Discussion in 'Military' started by Avatar9, Sep 1, 2011.
Military General Advocates Cuts in Military Spending
I agree. And I have a combined 30+ yrs of military service and DoD contracting under my belt.
Why should we be spending any money on the military when everybody knows we have an Apologist-in-Chief who flies by magic carpet around the world bowing and sucking ass so everybody will love us?
Wow it took 3 whole posts for someone to try and digress this thread into yet another asinine political cat fight in the sandbox. Y'all are slipping.
No! That was a serious attempt at a realistic answer to the extreme cost of maintaining any military at all!
It's a reasonable area to cut spending. We trust the Generals to make sure the cuts don't affect our Military rediness or our aid to Veterans.
I agree with the cuts in military spending, and I agree with General Adams' points. I would go one further, and I know this is going to break a lot of rice bowls: combine the military services. Our military fights jointly, it trains jointly, it should be task organized jointly. This would cut out a lot of the administrative and support personnel and streamline the tooth to tail ratio. Right now, shooters make up only 14-15% of the military force. 85-86% of the military is made up of combat support and combat service support administrative personnel. It's not that these functions aren't important; they are absolutely important. However, there's a lot of duplication of effort and other bureaucratic inefficiencies that impede military effectiveness. By integrating these services, the military would heed the age old motto of training as you fight. The military would be organized as ready-to-go combat packages and could be more efficiently tailored to contingencies as they occur.
I don't believe we will ever see the classic Fulda Gap combat scenario where tank armies are arrayed against each other in an open battlefield. That's obsolete. Instead, I think counterinsurgency warfare in third world shitholes is more likely as demonstrated in Iraq, Afghanistan, Somalia, Bosnia, Panama, Honduras, El Salvador, Grenada and Vietnam. We've been dismissing these as temporary but necessary engagements while preparing for the Big Show Down at Fulda that never ever happened.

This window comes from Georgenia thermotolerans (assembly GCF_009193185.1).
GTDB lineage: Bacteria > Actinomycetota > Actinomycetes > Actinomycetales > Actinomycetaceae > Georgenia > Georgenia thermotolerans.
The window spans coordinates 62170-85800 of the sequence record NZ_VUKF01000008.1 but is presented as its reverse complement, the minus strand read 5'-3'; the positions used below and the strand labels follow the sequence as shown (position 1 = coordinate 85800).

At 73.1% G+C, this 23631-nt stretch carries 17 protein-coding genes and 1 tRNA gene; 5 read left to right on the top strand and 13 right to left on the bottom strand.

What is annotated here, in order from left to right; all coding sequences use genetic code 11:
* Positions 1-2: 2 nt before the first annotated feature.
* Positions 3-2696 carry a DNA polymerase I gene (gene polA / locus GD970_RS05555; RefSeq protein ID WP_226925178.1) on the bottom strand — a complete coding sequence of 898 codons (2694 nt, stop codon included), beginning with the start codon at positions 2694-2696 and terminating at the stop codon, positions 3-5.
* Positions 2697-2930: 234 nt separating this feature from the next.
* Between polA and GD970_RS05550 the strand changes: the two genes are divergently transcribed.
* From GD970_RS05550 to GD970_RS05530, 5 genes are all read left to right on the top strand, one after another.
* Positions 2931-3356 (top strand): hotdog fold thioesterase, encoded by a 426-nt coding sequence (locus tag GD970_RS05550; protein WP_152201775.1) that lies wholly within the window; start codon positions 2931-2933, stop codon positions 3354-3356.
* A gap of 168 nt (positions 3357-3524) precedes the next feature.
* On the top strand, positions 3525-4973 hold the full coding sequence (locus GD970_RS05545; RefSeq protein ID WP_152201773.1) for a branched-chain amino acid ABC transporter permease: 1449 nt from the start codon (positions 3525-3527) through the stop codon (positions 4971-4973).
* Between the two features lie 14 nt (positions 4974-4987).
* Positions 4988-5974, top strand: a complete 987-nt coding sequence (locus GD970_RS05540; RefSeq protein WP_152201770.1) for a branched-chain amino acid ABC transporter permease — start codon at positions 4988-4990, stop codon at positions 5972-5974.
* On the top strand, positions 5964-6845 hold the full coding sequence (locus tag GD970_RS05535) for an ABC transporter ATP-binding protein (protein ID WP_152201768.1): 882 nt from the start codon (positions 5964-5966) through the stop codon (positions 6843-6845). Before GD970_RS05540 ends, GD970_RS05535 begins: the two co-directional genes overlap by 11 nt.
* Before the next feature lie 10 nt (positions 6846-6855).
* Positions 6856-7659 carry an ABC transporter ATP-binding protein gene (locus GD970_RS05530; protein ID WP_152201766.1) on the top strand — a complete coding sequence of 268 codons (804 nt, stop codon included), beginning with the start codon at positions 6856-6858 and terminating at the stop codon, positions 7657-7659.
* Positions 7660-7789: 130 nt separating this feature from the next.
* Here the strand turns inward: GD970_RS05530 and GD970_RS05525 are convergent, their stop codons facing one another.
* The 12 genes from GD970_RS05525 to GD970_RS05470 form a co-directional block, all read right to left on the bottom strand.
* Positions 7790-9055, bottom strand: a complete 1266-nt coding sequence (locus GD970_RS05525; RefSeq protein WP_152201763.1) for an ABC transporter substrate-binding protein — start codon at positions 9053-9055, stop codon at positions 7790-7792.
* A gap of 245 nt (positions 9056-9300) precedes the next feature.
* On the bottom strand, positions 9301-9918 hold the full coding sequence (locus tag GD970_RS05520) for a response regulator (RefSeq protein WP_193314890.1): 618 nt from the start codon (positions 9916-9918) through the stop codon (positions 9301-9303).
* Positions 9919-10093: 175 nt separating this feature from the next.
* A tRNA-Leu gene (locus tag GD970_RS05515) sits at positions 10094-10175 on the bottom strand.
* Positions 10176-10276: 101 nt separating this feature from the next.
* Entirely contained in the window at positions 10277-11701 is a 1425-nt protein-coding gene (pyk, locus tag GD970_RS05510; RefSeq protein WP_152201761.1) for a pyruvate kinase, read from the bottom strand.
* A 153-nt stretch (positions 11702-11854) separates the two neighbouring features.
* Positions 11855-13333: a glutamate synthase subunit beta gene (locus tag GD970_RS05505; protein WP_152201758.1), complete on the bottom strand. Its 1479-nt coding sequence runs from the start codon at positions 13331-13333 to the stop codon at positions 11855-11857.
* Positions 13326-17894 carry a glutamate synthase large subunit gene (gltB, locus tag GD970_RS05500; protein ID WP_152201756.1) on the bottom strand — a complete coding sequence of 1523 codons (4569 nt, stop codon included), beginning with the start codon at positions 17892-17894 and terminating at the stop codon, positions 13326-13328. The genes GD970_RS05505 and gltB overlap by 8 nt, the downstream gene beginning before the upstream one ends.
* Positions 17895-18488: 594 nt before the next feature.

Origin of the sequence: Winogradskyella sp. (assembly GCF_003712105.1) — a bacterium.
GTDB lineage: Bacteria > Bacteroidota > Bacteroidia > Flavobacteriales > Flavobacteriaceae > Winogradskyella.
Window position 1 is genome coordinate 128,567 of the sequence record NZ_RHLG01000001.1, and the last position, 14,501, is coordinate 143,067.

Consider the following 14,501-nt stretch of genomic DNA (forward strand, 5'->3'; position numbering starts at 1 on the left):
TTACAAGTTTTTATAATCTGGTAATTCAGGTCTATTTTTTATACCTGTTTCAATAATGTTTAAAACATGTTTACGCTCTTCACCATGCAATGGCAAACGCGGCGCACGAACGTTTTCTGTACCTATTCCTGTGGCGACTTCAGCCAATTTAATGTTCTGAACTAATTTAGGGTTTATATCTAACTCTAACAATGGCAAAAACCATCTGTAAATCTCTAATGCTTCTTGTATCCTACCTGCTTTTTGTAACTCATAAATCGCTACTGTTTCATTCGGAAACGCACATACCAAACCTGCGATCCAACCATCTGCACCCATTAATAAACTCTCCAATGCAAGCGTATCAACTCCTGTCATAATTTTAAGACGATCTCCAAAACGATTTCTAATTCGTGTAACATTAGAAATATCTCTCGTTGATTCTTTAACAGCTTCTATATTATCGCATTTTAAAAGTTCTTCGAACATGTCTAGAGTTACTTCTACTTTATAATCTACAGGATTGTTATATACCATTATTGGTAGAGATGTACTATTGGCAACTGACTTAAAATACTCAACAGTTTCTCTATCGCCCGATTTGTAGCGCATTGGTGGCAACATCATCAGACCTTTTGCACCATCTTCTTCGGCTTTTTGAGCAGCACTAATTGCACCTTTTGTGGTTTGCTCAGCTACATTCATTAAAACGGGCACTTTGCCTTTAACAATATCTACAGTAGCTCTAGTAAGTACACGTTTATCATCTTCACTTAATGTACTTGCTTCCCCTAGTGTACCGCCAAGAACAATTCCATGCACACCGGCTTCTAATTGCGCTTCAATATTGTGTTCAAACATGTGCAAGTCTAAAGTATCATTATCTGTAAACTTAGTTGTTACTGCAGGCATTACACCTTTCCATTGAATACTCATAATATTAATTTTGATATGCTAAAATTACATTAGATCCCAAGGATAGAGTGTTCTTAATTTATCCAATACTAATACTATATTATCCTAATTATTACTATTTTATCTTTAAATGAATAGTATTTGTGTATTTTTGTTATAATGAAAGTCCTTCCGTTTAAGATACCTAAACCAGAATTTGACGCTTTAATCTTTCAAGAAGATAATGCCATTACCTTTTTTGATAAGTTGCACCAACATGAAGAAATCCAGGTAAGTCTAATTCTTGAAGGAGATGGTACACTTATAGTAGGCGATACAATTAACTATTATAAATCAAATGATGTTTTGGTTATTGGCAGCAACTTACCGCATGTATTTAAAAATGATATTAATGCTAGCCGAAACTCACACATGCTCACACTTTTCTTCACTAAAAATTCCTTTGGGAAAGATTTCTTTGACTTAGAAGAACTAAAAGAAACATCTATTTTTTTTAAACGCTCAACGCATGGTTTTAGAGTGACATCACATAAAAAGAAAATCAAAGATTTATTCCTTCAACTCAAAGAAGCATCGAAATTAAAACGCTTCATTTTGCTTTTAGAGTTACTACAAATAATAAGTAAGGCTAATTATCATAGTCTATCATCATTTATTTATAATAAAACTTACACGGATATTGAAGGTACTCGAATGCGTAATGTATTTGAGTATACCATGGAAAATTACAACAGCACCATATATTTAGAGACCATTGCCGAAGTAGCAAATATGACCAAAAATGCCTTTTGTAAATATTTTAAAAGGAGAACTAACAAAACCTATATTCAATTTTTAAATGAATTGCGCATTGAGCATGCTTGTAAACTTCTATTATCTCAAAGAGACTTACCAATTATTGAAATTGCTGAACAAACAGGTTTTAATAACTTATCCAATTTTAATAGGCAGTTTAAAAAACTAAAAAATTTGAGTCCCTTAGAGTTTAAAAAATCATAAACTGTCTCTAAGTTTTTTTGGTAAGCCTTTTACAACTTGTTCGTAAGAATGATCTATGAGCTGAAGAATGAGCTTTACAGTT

Unfortunately, the masses have a simple, cookie-cutter understanding of the military. And these concepts will never gain ground during a political year. Also, there are too many military leaders who would never entertain the idea of breaking away from years of custom and tradition.
This makes for great discussion but too many folks are comfortable with the status quo to take a serious look at improving military effectiveness. The solution is, as General Adams puts it, to just throw more money at it and put a check in the box under "problem solved."
The overall military spending for 2010 was $698,105,000,000. That may seem like alot, but for the overall GDP, it was only 4.7%. Most countries military spending relating to their GDP is well over 5%. That being said, we are one of the richest countries in the world, and we can afford a military and the budget that goes along with it. There is a reason the US has the best military in the world. There are a lot of places where that money could go, but the military needs then money. The US government has to act as the World's police, if they didn't, not many other countries would. There are around 1167 US military bases all over the world, mostly trying to keep things in order. They can't just cut military spending and let all of those people lose their jobs. If they did the whole point of having a base in that location would be unneccesary. The government has military spending where it is for a reason. There are a lot of things that also need money, but military spending does not need to be decreased. There are plenty of areas in the US government that are being overspent. The military just has the most money out of all of them, so anyone against war feels the need to blame that for poverty or anything else without having any knowledge on the subject.
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